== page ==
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KCLIME12 SparkPoints: (7,041)
Fitness Minutes: (4,874)
Posts: 122
3/7/13 2:45 P

Thanks for the article, the chemistry aspect was what I was looking for. My concern was that if I continue to challenge myself strength-wise, I'll keep retaining water. As far as eating right, I weigh, count, and measure everything I eat - EVERYTHING! My set range is 1560-1910 and I have stayed within that range, usually on the lower end (around 16-1700) all but one day and that was a very unique day in my life for multiple reasons.

I had set my trackers to be shared but I guess I didn't do it right. I'll have to check that again.

Thanks for the answer.

Edit: I figured out the private issue...I had my tackers shared but my page private. D'oh!

Edited by: KCLIME12 at: 3/7/2013 (23:34)
DRAGONCHILDE SparkPoints: (57,027)
Fitness Minutes: (14,252)
Posts: 9,646
3/7/13 10:28 A

Here is the SP expert answer:

www.sparkpeople.com/community/ask_the_expe
rts.asp?q=68


If you are eating at a calorie deficit, it is unlikely you will be building a significant amount of muscle mass, certainly not in just 5 weeks. Building muscle requires a calorie surplus. (That's why body builders eat more than their maintenance.) You can improve quality, but only to a point. There's no set amount of time that your water retention will last; if you continue to challenge yourself, it may hold on!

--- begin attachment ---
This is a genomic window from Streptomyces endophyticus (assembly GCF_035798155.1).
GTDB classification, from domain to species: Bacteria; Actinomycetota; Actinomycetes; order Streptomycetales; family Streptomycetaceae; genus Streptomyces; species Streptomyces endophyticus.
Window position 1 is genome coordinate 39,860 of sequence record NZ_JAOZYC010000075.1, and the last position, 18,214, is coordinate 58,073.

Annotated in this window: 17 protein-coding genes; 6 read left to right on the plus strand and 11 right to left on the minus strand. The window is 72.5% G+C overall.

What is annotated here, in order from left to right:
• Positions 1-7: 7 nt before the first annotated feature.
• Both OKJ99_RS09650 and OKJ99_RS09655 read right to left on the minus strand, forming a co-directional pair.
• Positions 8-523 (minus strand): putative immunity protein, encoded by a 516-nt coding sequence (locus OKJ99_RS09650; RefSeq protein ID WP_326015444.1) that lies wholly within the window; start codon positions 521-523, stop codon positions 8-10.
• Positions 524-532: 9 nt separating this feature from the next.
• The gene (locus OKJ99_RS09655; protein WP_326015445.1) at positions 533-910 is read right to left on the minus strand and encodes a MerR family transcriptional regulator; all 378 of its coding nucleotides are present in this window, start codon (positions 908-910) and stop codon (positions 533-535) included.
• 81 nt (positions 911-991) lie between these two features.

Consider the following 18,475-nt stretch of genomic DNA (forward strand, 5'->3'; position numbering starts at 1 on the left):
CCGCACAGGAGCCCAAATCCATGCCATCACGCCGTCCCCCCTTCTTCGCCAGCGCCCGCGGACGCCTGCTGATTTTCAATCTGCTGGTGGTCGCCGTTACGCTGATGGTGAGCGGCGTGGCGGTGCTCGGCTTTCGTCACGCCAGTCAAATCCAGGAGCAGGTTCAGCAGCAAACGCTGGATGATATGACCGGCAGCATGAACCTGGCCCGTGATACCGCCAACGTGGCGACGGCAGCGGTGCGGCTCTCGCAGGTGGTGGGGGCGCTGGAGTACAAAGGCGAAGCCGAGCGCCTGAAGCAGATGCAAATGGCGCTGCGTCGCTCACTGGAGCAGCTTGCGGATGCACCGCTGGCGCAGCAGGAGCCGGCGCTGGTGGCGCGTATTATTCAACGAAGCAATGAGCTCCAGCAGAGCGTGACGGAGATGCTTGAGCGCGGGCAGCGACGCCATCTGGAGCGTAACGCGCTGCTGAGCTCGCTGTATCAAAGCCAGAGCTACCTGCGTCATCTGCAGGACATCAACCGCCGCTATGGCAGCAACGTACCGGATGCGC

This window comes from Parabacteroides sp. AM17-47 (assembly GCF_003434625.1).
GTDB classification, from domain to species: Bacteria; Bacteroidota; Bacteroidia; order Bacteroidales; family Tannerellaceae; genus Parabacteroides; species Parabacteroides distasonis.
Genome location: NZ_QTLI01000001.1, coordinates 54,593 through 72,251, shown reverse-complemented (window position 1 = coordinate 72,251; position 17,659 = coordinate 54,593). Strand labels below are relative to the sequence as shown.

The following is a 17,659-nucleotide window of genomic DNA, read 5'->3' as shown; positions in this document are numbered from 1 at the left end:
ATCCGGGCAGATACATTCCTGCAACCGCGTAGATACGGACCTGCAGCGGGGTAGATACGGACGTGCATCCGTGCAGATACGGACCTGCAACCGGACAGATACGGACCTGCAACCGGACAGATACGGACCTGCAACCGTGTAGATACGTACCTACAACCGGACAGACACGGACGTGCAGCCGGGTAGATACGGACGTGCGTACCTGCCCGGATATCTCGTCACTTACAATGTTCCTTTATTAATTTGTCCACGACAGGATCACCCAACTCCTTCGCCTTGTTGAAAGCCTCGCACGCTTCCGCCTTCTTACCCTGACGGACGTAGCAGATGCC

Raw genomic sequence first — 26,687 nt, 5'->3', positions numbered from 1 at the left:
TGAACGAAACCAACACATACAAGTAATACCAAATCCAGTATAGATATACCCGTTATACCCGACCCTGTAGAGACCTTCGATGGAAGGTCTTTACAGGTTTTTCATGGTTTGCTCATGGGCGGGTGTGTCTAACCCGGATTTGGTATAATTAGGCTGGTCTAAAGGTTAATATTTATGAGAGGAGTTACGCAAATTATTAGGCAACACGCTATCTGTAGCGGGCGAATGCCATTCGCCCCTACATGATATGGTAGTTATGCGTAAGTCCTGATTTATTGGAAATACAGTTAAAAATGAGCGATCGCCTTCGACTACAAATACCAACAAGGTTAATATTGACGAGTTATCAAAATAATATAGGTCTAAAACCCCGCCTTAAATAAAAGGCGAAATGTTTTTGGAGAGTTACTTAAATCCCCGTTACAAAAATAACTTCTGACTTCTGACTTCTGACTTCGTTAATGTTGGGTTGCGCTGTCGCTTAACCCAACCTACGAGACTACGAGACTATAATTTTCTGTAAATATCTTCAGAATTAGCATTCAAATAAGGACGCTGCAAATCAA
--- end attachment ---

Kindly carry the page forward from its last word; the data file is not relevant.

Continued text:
Realistically though, it won't stop you from losing weight (nor fat) but it's mostly just masking what's really happening.

IF you aren't losing weight, then it's time to look at your diet. What does "eating right" mean for you? Are you weighing, measuring, and accurately tracking the food you put in your body? What's your current calorie range, and how much are you actually eating day to day?

Your page is private, s o I can't see your trackers. SP does have a great series on how to break a plateau. Here's the first article:

www.sparkpeople.com/resource/fitness_artic
les.asp?id=516


Edited by: DRAGONCHILDE at: 3/7/2013 (10:28)
KCLIME12 SparkPoints: (7,041)
Fitness Minutes: (4,874)
Posts: 122
3/7/13 9:00 A

Can someone clarify to me what the relationship between building muscles, glycogen storage, and water weight is? I've been plateaued for about 5 weeks now, and during that time I've been sticking to my ranges and working out. I'm on a 5 to 10k running program right now, but I also lift weights on a bowflex, do cardio kickbox videos occasionally, and intermix all of that with yoga. I've been increasing the amount of weight I lift, and my muscle mass has begun visibly increasing. But as I understand it, building muscle causes your body to store glycogen and water.

My question is if I am looking to be continuously building muscle for a while, when will the water retention stop? At my lowest weigh in (170) I was 5 pounds from my first goal, but no amount of eating right, drinking water, and working out has been able to get me closer. I have been fluctuating between 170-174 for a month now. Mind you, my first goal does not put me at a healthy weight, still 11 pounds into the overweight category. When will this settle down and normal out?

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